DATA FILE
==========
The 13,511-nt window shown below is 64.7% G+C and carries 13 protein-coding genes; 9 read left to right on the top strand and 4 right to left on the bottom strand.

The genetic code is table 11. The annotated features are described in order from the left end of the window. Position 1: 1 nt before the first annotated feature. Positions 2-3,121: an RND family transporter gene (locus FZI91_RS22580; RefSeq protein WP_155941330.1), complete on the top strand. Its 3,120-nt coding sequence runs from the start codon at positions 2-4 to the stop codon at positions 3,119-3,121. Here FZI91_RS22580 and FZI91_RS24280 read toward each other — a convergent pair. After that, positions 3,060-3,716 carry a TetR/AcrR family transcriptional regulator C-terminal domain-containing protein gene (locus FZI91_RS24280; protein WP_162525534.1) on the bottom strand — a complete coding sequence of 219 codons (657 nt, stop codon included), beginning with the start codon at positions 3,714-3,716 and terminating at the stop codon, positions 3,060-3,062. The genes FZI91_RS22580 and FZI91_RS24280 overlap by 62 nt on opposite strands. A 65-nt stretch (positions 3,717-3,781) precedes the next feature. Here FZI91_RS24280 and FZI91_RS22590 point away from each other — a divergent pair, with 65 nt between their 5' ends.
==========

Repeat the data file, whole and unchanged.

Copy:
The 13,511-nt window shown below is 64.7% G+C and carries 13 protein-coding genes; 9 read left to right on the top strand and 4 right to left on the bottom strand.

The genetic code is table 11. The annotated features are described in order from the left end of the window. Position 1: 1 nt before the first annotated feature. Positions 2-3,121: an RND family transporter gene (locus FZI91_RS22580; RefSeq protein WP_155941330.1), complete on the top strand. Its 3,120-nt coding sequence runs from the start codon at positions 2-4 to the stop codon at positions 3,119-3,121. Here FZI91_RS22580 and FZI91_RS24280 read toward each other — a convergent pair. After that, positions 3,060-3,716 carry a TetR/AcrR family transcriptional regulator C-terminal domain-containing protein gene (locus FZI91_RS24280; protein WP_162525534.1) on the bottom strand — a complete coding sequence of 219 codons (657 nt, stop codon included), beginning with the start codon at positions 3,714-3,716 and terminating at the stop codon, positions 3,060-3,062. The genes FZI91_RS22580 and FZI91_RS24280 overlap by 62 nt on opposite strands. A 65-nt stretch (positions 3,717-3,781) precedes the next feature. Here FZI91_RS24280 and FZI91_RS22590 point away from each other — a divergent pair, with 65 nt between their 5' ends.